It's time to talk about informed consent.
Researchers have learned how to use the human microflora to monitor healthcare cleanliness
Plus fungus-eating bee larvae
Learn About These GMO Facts
These gene-slicers may help tackle HIV, Alzheimer's, and brain cancer.
Reservoirs of HIV hide deep within the body. Scientists are now closing in on methods to wipe them out.
The 20 ideas, trends, and breakthroughs that will shape our world in 2014
Thinking about a science degree? Consider a lab where research meets white-knuckled adventure
DNA evidence suggests at least one of two identical twins is guilty of rape in France. Is the science of DNA testing far enough along to help prosecutors nab the culprit?
How a furry-convention-attending, Midwestern-accented fox owner teamed up with a bizarre Floridian exotic animal importer and a Soviet geneticist to bring pet foxes to your living room.
Scientists peered into the genetic codes of some of the world's most interesting plants and animals.
The next big breakthrough in synthetic biology just might come from an amateur scientist
Using nature as a guide, geneticists build plants with qualities evolution could never produce
America is haunted by 100,000 missing persons and 40,000 unidentified sets of remains. Only one lab can truly connect the lost and the dead—and it's revealing the secrets of serial killers in the process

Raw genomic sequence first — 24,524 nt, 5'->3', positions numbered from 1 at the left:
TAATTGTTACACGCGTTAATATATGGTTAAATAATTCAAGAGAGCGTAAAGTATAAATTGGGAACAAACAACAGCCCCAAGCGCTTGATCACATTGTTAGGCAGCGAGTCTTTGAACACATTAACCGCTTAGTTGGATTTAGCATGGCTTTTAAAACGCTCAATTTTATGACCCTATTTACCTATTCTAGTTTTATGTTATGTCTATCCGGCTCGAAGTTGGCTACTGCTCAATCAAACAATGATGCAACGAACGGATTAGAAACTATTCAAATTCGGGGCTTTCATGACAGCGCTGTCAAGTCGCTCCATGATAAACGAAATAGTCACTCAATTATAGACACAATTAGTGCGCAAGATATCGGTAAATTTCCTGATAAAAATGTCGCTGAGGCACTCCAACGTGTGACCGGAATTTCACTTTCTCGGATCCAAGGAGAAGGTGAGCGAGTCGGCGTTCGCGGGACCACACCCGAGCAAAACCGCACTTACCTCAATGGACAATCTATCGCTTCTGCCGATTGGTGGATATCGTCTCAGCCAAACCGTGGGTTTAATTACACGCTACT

Undead viruses! Killer foxes! Soldiers who never sleep! This is no horror movie--it's today's scientists at their most daring
Meet the extraordinary scientists whose innovations are bringing us robot cars, new cures and vaccines, the fastest-ever computer animations, and much, much more
The author subjects himself to genetic tests, scans and other high-tech diagnostics to report on how the trend toward "personalized medicine" will affect us
A new understanding of brain chemistry could usher in an age of biologically enhanced humans
Scientists home in on elusive autism genes and the environmental factors that may trigger them. Can a blood test to check for autism in newborns be far behind?
Programming bacteria like computers, scientists tap an unexpected labor force.
Last July, 9-year-old Alex Everett received his first shot of synthetic human growth hormone--an injection he will get every night for eight years. Alex is not sick--he is short. Should we be treating stature as a medical condition?
Your DNA holds the secrets of your ancestry, and at least a dozen companies offer to crack the code. But there's more than a bit of hype here.
We patrolled the halls of academe. We eavesdropped on the research grapevine. We asked scientists: Whose work is just plain brilliant?